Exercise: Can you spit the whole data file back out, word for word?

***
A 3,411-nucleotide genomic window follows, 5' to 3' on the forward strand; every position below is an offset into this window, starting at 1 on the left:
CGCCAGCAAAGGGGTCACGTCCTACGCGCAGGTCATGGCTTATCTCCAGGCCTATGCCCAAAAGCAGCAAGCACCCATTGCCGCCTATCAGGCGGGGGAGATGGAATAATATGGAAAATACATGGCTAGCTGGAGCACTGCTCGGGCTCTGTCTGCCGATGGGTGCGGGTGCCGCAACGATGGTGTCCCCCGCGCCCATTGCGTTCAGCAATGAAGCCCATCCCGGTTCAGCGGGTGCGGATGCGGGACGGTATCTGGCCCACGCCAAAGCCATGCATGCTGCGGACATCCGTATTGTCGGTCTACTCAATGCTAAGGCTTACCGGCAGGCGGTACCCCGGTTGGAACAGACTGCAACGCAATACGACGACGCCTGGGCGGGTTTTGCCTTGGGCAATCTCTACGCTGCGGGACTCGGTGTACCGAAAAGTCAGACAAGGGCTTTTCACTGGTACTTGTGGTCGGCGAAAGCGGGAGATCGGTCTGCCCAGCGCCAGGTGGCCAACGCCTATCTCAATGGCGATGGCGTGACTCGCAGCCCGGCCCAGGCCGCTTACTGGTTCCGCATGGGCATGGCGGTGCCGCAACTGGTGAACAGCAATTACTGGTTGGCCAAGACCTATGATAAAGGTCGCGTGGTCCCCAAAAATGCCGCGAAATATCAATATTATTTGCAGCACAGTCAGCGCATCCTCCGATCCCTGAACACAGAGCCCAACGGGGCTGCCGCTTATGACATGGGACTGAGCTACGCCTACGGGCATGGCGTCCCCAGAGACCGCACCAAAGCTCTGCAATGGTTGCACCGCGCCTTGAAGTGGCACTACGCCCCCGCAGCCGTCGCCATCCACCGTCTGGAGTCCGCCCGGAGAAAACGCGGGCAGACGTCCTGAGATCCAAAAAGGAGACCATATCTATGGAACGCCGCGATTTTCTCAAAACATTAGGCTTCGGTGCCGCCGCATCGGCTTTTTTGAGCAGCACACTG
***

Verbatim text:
A 3,411-nucleotide genomic window follows, 5' to 3' on the forward strand; every position below is an offset into this window, starting at 1 on the left:
CGCCAGCAAAGGGGTCACGTCCTACGCGCAGGTCATGGCTTATCTCCAGGCCTATGCCCAAAAGCAGCAAGCACCCATTGCCGCCTATCAGGCGGGGGAGATGGAATAATATGGAAAATACATGGCTAGCTGGAGCACTGCTCGGGCTCTGTCTGCCGATGGGTGCGGGTGCCGCAACGATGGTGTCCCCCGCGCCCATTGCGTTCAGCAATGAAGCCCATCCCGGTTCAGCGGGTGCGGATGCGGGACGGTATCTGGCCCACGCCAAAGCCATGCATGCTGCGGACATCCGTATTGTCGGTCTACTCAATGCTAAGGCTTACCGGCAGGCGGTACCCCGGTTGGAACAGACTGCAACGCAATACGACGACGCCTGGGCGGGTTTTGCCTTGGGCAATCTCTACGCTGCGGGACTCGGTGTACCGAAAAGTCAGACAAGGGCTTTTCACTGGTACTTGTGGTCGGCGAAAGCGGGAGATCGGTCTGCCCAGCGCCAGGTGGCCAACGCCTATCTCAATGGCGATGGCGTGACTCGCAGCCCGGCCCAGGCCGCTTACTGGTTCCGCATGGGCATGGCGGTGCCGCAACTGGTGAACAGCAATTACTGGTTGGCCAAGACCTATGATAAAGGTCGCGTGGTCCCCAAAAATGCCGCGAAATATCAATATTATTTGCAGCACAGTCAGCGCATCCTCCGATCCCTGAACACAGAGCCCAACGGGGCTGCCGCTTATGACATGGGACTGAGCTACGCCTACGGGCATGGCGTCCCCAGAGACCGCACCAAAGCTCTGCAATGGTTGCACCGCGCCTTGAAGTGGCACTACGCCCCCGCAGCCGTCGCCATCCACCGTCTGGAGTCCGCCCGGAGAAAACGCGGGCAGACGTCCTGAGATCCAAAAAGGAGACCATATCTATGGAACGCCGCGATTTTCTCAAAACATTAGGCTTCGGTGCCGCCGCATCGGCTTTTTTGAGCAGCACACTG